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UNFCCC Introduces Framework for Assessing Non-State Parties’ Net-Zero Progress
August 8, 2023
Profile photo of contributor Jason Halper
Partner and Co-Chair | Global Litigation
Profile photo of contributor Timbre Shriver
Associate | Global Litigation

The United Nations Framework Convention on Climate Change (UNFCCC) has introduced the Recognition and Accountability Framework to recognize voluntary climate change pledges by non-state actors and ensure greater transparency and accountability regarding those commitments. The UNFCCC presented the Framework at the June 2023 Climate Change Conference in Bonn, Germany. The Framework has been designed as a means for holding organizations accountable for their commitments to the Paris Agreement rather than for purposes of monitoring or sanctioning.

The Framework sets out “specific objectives, deliverables and timelines to enhance the recognition and accountability of climate action pledges, plans, and reporting” for non-state parties via the UNFCCC’s Global Climate Action Portal (GCAP). How the Framework addresses the recognition and accountability of individual non-state actors will be addressed in individual company implementation plans. Generally, it sets out a number of principles related to commitments, governance and data management.

The principles set out in the Framework have been designed to integrate with other UNFCCC initiatives focused on practical implementation. At COP26, the UN announced the convening of a High-Level Expert Group (HLEG) on Net Zero Emissions Commitments of Non-State Entities, which sought to improve the credibility of net zero commitments. HLEG subsequently made ten recommendations in its Integrity Matters report at COP27 setting out how stakeholders can improve the quality, integrity and credibility of net zero commitments, transition plans and monitor progress. Following this, the UNFCCC has developed a Draft Implementation Plan, outlining how stakeholders can operationalize HLEG’s recommendations. According to the Draft Implementation Plan, the plans of non-state parties must incorporate the Framework’s principles to provide assurance to parties and the public regarding:

  • the integrity of voluntary commitments and their contribution to the aim of the Paris Agreement;
  • credibility, leadership and recognition of progress toward commitments made by non-party stakeholders;
  • identification of systemic barriers faced by non-party stakeholders in undertaking climate action; and
  • transparency regarding the systemic impact of those that have not taken or are not delivering on their voluntary climate commitments.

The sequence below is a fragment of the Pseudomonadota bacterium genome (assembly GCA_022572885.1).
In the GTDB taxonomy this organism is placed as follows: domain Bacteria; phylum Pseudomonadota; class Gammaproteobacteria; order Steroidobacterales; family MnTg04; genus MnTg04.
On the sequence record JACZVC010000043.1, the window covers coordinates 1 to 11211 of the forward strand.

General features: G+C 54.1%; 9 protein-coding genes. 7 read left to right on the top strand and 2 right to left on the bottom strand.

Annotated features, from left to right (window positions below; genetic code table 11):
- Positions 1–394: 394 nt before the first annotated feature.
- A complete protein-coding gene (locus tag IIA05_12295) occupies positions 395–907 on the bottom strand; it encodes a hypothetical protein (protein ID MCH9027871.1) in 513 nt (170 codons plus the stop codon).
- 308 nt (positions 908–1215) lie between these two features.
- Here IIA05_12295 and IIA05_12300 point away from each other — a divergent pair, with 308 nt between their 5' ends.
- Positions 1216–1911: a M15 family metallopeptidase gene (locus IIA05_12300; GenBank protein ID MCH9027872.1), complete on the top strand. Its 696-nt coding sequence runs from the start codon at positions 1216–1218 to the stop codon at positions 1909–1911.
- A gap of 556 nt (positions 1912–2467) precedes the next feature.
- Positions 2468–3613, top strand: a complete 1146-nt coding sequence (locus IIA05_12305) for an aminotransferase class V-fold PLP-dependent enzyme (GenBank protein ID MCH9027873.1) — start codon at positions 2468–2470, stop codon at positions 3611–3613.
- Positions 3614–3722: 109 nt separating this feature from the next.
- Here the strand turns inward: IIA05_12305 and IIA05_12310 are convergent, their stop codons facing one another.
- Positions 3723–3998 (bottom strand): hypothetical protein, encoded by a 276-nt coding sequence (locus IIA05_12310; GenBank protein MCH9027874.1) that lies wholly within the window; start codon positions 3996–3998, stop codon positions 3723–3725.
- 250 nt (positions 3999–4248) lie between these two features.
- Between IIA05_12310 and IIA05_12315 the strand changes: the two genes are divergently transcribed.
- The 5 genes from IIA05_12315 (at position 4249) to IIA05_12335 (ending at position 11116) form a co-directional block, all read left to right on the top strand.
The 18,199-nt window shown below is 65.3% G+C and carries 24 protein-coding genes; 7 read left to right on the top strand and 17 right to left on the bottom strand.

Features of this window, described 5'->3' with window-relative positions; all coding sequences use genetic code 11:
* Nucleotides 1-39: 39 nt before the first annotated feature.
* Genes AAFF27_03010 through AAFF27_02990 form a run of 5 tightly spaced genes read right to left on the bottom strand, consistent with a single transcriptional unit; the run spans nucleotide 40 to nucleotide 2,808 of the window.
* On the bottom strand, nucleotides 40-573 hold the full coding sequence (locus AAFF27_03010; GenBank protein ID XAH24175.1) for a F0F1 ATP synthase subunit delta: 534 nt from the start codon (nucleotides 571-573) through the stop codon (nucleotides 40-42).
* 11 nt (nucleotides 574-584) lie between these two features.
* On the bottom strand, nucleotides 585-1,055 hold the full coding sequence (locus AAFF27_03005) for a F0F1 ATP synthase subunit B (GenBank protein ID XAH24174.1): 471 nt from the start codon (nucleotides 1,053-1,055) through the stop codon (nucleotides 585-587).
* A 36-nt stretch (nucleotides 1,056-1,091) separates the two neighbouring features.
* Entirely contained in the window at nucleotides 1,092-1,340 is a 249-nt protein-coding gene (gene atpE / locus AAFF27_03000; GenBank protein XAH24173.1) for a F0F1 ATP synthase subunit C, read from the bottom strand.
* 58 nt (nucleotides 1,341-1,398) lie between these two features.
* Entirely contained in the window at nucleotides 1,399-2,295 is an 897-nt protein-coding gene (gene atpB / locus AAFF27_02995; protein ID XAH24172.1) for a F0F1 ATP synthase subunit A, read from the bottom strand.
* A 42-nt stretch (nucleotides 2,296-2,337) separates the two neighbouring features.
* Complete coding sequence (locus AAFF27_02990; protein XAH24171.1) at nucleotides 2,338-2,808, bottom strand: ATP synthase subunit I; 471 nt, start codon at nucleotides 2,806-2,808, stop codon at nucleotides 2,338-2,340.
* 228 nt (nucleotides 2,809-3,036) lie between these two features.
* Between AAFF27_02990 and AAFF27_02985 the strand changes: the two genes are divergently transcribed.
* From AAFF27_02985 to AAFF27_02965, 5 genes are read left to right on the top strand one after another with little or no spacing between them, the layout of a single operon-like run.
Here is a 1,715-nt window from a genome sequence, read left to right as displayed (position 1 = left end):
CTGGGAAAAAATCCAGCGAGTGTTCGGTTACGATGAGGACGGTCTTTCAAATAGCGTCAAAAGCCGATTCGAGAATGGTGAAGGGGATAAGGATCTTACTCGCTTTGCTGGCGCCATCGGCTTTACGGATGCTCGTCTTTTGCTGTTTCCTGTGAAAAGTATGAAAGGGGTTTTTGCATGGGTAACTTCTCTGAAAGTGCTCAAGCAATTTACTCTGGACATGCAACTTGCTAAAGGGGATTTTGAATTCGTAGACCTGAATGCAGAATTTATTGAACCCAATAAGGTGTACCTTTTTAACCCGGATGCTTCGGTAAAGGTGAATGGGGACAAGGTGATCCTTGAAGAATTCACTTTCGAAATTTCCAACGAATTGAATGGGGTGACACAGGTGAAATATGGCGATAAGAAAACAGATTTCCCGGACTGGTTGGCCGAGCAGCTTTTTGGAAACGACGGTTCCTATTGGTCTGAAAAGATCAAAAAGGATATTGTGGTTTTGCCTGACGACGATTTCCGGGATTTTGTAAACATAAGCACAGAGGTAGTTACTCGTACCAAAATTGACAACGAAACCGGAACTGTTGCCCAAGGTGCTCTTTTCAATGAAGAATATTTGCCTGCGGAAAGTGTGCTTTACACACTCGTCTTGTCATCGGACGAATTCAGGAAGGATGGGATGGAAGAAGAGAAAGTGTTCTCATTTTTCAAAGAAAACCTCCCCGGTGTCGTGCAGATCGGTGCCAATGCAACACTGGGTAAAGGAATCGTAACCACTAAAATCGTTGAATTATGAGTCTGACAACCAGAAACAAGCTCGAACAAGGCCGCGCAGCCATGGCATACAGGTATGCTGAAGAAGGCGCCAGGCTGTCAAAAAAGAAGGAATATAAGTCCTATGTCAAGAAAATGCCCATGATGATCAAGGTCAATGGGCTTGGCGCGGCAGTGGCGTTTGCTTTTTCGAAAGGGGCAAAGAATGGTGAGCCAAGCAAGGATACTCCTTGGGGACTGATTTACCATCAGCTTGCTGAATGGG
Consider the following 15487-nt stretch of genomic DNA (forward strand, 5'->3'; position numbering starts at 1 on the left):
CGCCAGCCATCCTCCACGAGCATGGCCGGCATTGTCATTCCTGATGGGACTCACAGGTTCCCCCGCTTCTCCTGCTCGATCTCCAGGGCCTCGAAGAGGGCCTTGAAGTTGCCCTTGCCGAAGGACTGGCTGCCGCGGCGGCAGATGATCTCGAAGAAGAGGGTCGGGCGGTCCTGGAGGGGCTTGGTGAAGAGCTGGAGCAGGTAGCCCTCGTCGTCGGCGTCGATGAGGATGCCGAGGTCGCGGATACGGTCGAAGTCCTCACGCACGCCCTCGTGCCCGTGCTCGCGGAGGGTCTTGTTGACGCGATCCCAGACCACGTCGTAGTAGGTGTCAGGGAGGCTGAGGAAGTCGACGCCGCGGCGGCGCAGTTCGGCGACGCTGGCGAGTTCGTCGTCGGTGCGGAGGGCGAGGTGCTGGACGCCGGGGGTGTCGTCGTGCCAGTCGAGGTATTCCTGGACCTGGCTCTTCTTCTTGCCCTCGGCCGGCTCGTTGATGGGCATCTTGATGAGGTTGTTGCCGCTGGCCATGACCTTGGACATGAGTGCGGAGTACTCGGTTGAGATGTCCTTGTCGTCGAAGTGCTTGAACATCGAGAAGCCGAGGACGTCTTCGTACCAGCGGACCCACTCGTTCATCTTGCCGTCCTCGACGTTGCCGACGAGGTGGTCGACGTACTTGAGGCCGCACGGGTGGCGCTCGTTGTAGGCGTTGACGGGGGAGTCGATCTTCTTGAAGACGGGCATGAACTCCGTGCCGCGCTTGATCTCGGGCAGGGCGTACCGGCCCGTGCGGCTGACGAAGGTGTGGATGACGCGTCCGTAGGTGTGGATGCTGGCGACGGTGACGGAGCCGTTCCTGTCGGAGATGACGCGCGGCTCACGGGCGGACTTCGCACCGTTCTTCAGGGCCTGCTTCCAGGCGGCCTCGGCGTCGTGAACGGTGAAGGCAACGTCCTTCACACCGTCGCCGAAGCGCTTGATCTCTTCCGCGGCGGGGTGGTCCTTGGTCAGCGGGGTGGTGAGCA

Among various deadlines, recommendations on the consistency of third-party verified emissions data — and approaches to accreditation of verifiers themselves — are due in November 2023. Further details are expected to be announced at the Conference of the Parties of the UNFCCC, known as COP28, in late November 2023.

Taking the Temperature: The UNFCCC’s Framework builds on last year’s COP27 Integrity Matters report. The proposed Framework pushes Integrity Matters further by focusing on the data management aspect of non-parties’ voluntary commitments, with an eye towards ensuring they are aligned with parties’ Paris Agreement commitments. The Framework suggests that an important area of discussions at COP28 will focus on authentication protocols, accuracy checks, comparability requirements, secure infrastructure, and open data.

The accuracy of data and the assessment of that data are areas of focus in the Framework. Voluntary pledges by non-party stakeholders will be recognized “on the UNFCCC Global Climate Action Portal (GCAP) as the United Nation’s data access point for all non-Party stakeholder voluntary climate action commitments.” However, the UNFCCC is taking steps to “ensure that data and information received or disseminated by GCAP” will be the result of “processes and systems” that, among other things, seek to ensure that data is: (i) authentic; (ii) validated “by data providers directly;” (iii) comparable, with “an aim for interoperability and harmonization, comparable datasets sent by data providers or directly to GCAP are recommended;” (iv) secure, where collaborations “on digital infrastructure should enable ease of data sharing with GCAP” and promote data security; and (v) accessible and searchable through visual dashboards or downloads. In this way, the Framework apparently is seeking to address the existing situation, whereby, as we have reported, there is broad regulatory and industry consensus regarding the lack of quality, consistent, and reliable climate-related data.

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